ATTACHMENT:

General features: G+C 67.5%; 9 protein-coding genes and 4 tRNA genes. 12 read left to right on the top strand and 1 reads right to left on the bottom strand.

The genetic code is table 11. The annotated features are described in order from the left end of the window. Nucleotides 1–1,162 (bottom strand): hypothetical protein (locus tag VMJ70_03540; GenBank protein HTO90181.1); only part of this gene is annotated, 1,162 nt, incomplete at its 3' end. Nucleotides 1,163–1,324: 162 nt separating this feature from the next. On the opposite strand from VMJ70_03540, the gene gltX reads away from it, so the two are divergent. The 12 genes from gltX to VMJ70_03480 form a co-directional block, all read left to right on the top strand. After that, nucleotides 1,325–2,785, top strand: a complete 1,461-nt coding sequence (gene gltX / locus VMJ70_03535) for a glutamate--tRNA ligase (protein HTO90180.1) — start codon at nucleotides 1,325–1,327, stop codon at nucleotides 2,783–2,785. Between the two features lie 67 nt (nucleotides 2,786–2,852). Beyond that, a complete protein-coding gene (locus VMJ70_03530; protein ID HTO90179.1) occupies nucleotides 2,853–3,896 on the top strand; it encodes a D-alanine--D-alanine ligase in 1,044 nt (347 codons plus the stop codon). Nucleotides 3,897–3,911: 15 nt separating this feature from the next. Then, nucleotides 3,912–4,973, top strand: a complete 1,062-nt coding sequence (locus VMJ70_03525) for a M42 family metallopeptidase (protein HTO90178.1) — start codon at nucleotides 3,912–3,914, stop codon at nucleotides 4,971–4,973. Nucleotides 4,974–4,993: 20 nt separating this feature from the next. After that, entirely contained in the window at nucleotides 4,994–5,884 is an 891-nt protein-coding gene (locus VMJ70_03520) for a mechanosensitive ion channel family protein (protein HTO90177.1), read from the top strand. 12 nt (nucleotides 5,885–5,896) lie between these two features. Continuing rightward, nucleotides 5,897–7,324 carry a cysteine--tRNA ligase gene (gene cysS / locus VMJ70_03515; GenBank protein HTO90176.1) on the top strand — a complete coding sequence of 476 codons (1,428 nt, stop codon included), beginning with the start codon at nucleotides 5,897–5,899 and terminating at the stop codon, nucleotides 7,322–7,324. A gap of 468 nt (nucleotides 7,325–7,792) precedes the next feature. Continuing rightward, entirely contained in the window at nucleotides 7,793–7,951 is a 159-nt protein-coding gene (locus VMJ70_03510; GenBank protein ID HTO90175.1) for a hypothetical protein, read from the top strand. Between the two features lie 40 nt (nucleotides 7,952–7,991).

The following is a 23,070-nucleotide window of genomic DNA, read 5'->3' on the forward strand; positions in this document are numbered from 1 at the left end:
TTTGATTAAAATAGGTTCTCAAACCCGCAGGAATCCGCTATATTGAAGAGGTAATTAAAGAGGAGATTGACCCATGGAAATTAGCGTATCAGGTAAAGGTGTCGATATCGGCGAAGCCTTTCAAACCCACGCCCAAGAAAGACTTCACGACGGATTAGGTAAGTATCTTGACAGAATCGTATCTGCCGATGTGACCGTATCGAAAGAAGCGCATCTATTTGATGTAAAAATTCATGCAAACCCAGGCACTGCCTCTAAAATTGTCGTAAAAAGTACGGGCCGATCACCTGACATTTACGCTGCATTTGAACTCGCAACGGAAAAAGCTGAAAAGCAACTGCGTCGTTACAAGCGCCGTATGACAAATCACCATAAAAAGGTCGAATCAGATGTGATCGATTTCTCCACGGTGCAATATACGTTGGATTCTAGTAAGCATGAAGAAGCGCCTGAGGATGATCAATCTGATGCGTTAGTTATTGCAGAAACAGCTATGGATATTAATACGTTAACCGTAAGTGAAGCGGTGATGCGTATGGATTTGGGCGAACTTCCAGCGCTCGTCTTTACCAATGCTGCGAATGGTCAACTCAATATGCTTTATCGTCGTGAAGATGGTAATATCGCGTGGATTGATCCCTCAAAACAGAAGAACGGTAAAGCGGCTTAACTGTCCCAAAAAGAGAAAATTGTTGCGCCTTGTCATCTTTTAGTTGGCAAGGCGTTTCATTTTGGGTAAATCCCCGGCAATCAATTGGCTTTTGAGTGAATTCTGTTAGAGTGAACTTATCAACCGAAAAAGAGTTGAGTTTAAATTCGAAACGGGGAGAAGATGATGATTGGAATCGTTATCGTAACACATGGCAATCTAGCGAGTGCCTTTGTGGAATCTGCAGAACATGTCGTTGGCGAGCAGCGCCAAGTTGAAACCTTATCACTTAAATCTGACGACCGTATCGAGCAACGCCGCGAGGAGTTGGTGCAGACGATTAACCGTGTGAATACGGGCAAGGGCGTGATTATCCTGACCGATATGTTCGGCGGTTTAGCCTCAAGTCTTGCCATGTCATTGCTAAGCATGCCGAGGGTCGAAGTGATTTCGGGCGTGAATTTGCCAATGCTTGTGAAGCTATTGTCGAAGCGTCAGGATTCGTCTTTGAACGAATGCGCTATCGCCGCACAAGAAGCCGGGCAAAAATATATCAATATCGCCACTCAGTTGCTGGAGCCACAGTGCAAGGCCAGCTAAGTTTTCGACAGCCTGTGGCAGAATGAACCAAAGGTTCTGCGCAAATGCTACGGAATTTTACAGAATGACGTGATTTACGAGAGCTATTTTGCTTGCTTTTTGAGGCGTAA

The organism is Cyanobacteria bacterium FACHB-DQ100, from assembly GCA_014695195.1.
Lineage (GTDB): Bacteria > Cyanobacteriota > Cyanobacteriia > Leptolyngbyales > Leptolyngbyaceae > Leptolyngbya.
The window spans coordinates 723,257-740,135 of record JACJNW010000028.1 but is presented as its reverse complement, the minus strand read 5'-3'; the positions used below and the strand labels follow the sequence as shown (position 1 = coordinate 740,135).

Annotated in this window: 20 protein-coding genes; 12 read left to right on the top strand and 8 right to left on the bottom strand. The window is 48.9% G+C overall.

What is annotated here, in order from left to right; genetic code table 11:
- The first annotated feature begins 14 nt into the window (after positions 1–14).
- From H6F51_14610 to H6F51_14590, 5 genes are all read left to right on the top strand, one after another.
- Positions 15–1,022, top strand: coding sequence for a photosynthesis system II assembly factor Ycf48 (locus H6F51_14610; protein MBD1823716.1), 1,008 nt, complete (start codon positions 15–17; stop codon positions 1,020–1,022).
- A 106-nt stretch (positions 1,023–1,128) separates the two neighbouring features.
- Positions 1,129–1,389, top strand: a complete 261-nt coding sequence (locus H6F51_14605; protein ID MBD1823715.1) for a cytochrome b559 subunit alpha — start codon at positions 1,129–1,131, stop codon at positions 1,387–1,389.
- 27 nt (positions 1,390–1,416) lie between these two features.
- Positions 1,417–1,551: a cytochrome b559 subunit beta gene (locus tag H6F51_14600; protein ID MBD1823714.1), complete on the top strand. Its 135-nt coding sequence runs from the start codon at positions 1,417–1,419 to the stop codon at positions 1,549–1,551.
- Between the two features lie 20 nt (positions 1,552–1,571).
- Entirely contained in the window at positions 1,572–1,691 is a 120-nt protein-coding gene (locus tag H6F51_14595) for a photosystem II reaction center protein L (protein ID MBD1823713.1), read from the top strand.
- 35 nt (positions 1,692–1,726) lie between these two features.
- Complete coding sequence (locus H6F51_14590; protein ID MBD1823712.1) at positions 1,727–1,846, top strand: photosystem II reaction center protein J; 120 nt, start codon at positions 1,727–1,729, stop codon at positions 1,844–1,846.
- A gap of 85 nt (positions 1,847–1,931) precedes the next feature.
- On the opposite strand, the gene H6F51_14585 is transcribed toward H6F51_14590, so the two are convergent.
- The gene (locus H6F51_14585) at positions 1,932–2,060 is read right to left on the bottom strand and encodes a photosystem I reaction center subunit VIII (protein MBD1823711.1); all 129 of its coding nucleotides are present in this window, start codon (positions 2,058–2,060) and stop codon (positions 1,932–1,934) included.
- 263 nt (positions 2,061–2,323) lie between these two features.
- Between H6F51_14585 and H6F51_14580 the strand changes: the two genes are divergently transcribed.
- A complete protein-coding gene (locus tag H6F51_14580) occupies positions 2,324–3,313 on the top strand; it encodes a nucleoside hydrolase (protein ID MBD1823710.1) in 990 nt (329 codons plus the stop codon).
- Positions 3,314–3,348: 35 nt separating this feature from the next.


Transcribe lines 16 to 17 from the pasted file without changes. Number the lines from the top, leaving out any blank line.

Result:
- Positions 1,417–1,551: a cytochrome b559 subunit beta gene (locus tag H6F51_14600; protein ID MBD1823714.1), complete on the top strand. Its 135-nt coding sequence runs from the start codon at positions 1,417–1,419 to the stop codon at positions 1,549–1,551.
- Between the two features lie 20 nt (positions 1,552–1,571).